New Old Borders

Isabel
Salzburg, 22 de Maio 2020

I live in Salzburg, Austria (European Union (EU)), a city at the German border. Austria went on lockdown on 17 March 2020. People were asked to leave the house only in case they need to buy essential goods or assist others to do so, have to go to work, or to go for a walk. It was no-longer allowed to meet people not living in the same household. All non-essential shops, restaurants, theatres, recreational facilities et cetera closed. Travel was banned. As a consequence, I had to cancel a trip to New York City, where friends of mine live and all the theatre performances for which I already had bought tickets were cancelled. I could contact friends and family via regular video calls.

If possible, people started to work from home, as did I. For others, the crisis meant that they were laid off, asked to take part of their annual leave or their work hours were capped (in part subsidized by the state). The unemployment rate rocketed to 12.8 percent (national definition) in April 2020. As a PhD, however, none of these economic consequences affected me personally in the short run. On the contrary, right before the COVID-19 crisis hit Europe, I had transitioned to the final writing phase of my thesis. In this phase, many aspects of what was forced on European citizens, i.e. social distancing and almost no leisure time activities, I would have had to practice anyway, in order to keep the writing flow going. What did affect my work, were the reactions of the EU, since the design of some of the newly created financial instruments affect the doctrinal legal research I conduct. Also, all academic events were cancelled, postponed or moved online.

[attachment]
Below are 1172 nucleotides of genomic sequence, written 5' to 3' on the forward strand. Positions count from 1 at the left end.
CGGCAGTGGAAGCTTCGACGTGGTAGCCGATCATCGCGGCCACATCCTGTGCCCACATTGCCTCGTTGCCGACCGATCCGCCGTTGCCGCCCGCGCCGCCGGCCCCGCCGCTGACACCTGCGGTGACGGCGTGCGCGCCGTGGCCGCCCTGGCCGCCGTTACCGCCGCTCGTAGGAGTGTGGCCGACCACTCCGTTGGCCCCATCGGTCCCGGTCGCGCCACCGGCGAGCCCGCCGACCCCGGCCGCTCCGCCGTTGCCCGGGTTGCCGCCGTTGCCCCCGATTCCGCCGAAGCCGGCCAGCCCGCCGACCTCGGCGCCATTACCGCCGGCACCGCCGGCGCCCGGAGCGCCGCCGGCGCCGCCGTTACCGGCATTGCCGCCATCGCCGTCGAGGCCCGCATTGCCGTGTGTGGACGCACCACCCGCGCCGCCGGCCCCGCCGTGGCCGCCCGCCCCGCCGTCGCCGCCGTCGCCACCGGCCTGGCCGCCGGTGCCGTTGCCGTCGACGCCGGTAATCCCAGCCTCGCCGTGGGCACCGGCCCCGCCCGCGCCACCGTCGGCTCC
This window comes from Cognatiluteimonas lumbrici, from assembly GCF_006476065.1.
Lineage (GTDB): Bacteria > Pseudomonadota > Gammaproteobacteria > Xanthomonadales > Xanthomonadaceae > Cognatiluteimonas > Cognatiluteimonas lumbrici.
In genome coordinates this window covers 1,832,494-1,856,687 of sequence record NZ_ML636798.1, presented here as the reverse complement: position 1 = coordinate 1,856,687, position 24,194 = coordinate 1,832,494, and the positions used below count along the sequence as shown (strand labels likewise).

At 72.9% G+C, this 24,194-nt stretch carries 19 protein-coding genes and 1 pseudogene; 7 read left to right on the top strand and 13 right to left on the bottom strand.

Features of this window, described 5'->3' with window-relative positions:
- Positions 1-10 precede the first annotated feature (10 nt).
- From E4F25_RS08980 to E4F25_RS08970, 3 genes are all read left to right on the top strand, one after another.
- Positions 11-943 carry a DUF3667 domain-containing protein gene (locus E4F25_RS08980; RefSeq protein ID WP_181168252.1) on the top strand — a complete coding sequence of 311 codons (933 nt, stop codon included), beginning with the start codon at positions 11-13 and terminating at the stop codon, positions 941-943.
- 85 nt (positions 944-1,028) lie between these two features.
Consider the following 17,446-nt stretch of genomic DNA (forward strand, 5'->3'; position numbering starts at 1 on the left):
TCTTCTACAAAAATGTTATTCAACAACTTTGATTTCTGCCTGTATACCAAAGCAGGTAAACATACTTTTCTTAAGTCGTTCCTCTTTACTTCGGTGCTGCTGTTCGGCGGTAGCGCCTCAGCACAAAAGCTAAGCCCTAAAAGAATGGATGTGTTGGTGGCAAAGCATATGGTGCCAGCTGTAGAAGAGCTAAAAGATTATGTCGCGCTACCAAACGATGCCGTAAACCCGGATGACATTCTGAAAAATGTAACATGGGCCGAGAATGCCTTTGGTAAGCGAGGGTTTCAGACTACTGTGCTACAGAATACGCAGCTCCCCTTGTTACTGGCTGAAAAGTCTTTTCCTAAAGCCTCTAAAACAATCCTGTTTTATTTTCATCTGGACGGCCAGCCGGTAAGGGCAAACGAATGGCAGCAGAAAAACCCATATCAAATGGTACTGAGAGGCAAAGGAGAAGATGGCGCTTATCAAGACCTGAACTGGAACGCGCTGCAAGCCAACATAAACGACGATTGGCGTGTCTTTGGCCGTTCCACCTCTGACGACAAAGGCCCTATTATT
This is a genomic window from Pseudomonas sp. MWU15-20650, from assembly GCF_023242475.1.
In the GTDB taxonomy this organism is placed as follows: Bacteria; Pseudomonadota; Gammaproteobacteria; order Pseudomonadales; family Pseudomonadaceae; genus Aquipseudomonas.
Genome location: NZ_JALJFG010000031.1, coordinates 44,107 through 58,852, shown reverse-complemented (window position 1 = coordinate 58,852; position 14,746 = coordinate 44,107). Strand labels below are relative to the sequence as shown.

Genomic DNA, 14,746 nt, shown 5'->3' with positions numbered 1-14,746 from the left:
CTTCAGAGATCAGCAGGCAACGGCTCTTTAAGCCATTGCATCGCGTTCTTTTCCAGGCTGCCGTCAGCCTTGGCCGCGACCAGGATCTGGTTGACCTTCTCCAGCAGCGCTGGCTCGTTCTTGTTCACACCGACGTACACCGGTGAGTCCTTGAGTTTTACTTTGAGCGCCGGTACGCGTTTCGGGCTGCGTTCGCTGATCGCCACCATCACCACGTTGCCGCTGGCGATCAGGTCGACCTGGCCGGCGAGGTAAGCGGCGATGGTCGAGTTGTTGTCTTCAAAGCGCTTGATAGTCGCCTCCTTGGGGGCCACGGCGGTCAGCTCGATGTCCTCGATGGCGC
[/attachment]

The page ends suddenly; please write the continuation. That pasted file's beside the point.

What affected me more, was the hard border emerging between Austria and Germany. Austria acceded to the EU in 1995, providing for free movement of goods, services, people and capital. The country became part of Schengen Agreement, an agreement on the abolition of border controls, in 1997. Since then, until the 2015 migration crisis, I have been used to open borders in Europe. That changed during the COVID-19 crisis. Suddenly, I was cut off from my family, who lives in nearby Germany and whom I was not able to see in person for nine weeks. With my parents, I continued with video calls what, however, was nearly impossible with my grandparents.

On 14 April 2020, smaller shops were allowed to re-open and it became mandatory to cover mouth and nose, when entering shops or public transport. As of 1 May 2020, larger shops and some service providers followed. The lockdown provisions have been amended, so that one could meet one other person, while keeping a distance of one meter. Since then, I met two dear friends for a walk. Although, I must admit that with close friends, keeping the required distance was rather hard, as one ‘converged’ naturally to the normal distance one would keep. Apart from that, no other offline social activities have taken place for me so far. On 9 May 2020, the city of Salzburg announced that there were no knowingly active Corona cases. Since then, there have also been no new infections confirmed in the region of Salzburg. On Mother’s Day, and then from 12 May 2020 onwards, the border was opened for family visits. On 15 May 2020, restaurants and more service providers will re-open their businesses. Eventually, my parents could come visit!